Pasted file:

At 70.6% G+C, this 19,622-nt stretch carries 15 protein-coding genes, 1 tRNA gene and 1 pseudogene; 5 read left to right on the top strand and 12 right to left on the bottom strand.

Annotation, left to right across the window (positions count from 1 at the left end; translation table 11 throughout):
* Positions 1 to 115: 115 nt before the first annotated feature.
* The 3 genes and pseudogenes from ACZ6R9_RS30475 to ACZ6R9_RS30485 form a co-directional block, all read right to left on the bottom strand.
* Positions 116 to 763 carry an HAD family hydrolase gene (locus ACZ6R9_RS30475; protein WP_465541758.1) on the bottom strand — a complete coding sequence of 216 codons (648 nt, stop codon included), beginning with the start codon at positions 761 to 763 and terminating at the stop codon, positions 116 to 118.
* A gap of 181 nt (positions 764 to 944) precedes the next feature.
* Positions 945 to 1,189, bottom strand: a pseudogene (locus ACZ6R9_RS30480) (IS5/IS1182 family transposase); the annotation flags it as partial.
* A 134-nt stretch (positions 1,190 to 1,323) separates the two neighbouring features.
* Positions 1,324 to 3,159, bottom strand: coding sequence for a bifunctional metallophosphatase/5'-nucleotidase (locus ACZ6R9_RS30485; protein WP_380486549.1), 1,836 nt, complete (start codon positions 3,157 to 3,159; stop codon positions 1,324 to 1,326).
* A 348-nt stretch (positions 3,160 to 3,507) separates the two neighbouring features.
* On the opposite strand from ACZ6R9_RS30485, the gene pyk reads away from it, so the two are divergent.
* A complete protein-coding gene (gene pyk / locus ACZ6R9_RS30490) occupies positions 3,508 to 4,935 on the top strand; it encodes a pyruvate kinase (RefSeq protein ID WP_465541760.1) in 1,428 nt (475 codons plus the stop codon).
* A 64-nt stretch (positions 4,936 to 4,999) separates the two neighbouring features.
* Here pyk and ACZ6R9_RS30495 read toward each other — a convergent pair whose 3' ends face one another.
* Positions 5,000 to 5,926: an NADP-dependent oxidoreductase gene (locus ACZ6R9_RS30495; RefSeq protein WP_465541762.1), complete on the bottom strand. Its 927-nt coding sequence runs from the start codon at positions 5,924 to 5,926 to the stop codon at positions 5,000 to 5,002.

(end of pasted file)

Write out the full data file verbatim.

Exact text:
At 70.6% G+C, this 19,622-nt stretch carries 15 protein-coding genes, 1 tRNA gene and 1 pseudogene; 5 read left to right on the top strand and 12 right to left on the bottom strand.

Annotation, left to right across the window (positions count from 1 at the left end; translation table 11 throughout):
* Positions 1 to 115: 115 nt before the first annotated feature.
* The 3 genes and pseudogenes from ACZ6R9_RS30475 to ACZ6R9_RS30485 form a co-directional block, all read right to left on the bottom strand.
* Positions 116 to 763 carry an HAD family hydrolase gene (locus ACZ6R9_RS30475; protein WP_465541758.1) on the bottom strand — a complete coding sequence of 216 codons (648 nt, stop codon included), beginning with the start codon at positions 761 to 763 and terminating at the stop codon, positions 116 to 118.
* A gap of 181 nt (positions 764 to 944) precedes the next feature.
* Positions 945 to 1,189, bottom strand: a pseudogene (locus ACZ6R9_RS30480) (IS5/IS1182 family transposase); the annotation flags it as partial.
* A 134-nt stretch (positions 1,190 to 1,323) separates the two neighbouring features.
* Positions 1,324 to 3,159, bottom strand: coding sequence for a bifunctional metallophosphatase/5'-nucleotidase (locus ACZ6R9_RS30485; protein WP_380486549.1), 1,836 nt, complete (start codon positions 3,157 to 3,159; stop codon positions 1,324 to 1,326).
* A 348-nt stretch (positions 3,160 to 3,507) separates the two neighbouring features.
* On the opposite strand from ACZ6R9_RS30485, the gene pyk reads away from it, so the two are divergent.
* A complete protein-coding gene (gene pyk / locus ACZ6R9_RS30490) occupies positions 3,508 to 4,935 on the top strand; it encodes a pyruvate kinase (RefSeq protein ID WP_465541760.1) in 1,428 nt (475 codons plus the stop codon).
* A 64-nt stretch (positions 4,936 to 4,999) separates the two neighbouring features.
* Here pyk and ACZ6R9_RS30495 read toward each other — a convergent pair whose 3' ends face one another.
* Positions 5,000 to 5,926: an NADP-dependent oxidoreductase gene (locus ACZ6R9_RS30495; RefSeq protein WP_465541762.1), complete on the bottom strand. Its 927-nt coding sequence runs from the start codon at positions 5,924 to 5,926 to the stop codon at positions 5,000 to 5,002.